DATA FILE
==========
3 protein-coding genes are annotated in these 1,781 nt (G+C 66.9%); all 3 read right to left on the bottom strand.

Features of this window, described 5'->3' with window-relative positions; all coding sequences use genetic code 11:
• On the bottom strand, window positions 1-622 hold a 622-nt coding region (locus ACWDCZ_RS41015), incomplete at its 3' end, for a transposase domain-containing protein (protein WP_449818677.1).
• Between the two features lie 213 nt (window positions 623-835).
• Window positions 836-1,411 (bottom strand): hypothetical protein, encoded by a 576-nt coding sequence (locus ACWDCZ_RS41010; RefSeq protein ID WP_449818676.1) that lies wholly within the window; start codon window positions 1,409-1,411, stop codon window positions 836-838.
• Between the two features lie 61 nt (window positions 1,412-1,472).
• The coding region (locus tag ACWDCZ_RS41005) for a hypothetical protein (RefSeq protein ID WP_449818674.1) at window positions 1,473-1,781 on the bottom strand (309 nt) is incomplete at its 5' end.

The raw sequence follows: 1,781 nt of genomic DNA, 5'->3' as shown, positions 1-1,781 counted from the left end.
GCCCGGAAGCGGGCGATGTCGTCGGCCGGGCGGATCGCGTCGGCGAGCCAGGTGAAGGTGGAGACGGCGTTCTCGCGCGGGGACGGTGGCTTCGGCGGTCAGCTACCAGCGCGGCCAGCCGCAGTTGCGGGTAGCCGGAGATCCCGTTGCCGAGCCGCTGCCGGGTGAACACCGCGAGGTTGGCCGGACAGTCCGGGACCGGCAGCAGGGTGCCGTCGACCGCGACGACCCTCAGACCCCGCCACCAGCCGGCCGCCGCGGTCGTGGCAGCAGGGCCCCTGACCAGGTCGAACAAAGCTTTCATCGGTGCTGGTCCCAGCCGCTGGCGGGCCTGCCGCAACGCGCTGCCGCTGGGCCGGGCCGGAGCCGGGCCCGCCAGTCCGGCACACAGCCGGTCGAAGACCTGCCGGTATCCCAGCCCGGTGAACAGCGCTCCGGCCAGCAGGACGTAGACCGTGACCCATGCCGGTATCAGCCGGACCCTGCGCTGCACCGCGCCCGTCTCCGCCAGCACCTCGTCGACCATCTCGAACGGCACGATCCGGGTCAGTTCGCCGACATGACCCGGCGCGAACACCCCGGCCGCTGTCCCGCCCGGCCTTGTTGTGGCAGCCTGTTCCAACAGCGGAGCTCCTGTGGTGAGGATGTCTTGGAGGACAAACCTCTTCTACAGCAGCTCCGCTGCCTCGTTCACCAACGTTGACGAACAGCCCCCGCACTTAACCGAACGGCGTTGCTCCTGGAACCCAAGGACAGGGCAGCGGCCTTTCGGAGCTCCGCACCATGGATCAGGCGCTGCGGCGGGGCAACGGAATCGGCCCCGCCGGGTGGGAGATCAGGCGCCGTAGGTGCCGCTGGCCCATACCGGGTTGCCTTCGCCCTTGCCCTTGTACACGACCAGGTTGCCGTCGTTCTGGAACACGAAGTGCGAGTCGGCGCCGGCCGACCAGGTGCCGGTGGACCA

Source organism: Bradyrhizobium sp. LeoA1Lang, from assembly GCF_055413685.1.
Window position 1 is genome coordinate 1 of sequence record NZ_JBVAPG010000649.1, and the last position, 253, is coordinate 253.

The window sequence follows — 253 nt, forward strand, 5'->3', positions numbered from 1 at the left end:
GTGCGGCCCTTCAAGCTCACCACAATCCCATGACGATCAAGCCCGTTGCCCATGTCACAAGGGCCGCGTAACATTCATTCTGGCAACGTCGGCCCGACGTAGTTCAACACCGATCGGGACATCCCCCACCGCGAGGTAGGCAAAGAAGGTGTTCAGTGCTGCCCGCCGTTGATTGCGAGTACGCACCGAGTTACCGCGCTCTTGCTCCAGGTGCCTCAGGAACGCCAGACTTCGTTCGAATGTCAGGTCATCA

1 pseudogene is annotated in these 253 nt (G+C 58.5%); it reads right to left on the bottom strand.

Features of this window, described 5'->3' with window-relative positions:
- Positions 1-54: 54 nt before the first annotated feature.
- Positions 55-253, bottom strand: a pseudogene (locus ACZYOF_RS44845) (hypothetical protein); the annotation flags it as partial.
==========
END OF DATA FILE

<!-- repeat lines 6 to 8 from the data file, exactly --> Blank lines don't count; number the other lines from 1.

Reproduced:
• Between the two features lie 61 nt (window positions 1,412-1,472).
• The coding region (locus tag ACWDCZ_RS41005) for a hypothetical protein (RefSeq protein ID WP_449818674.1) at window positions 1,473-1,781 on the bottom strand (309 nt) is incomplete at its 5' end.

The raw sequence follows: 1,781 nt of genomic DNA, 5'->3' as shown, positions 1-1,781 counted from the left end.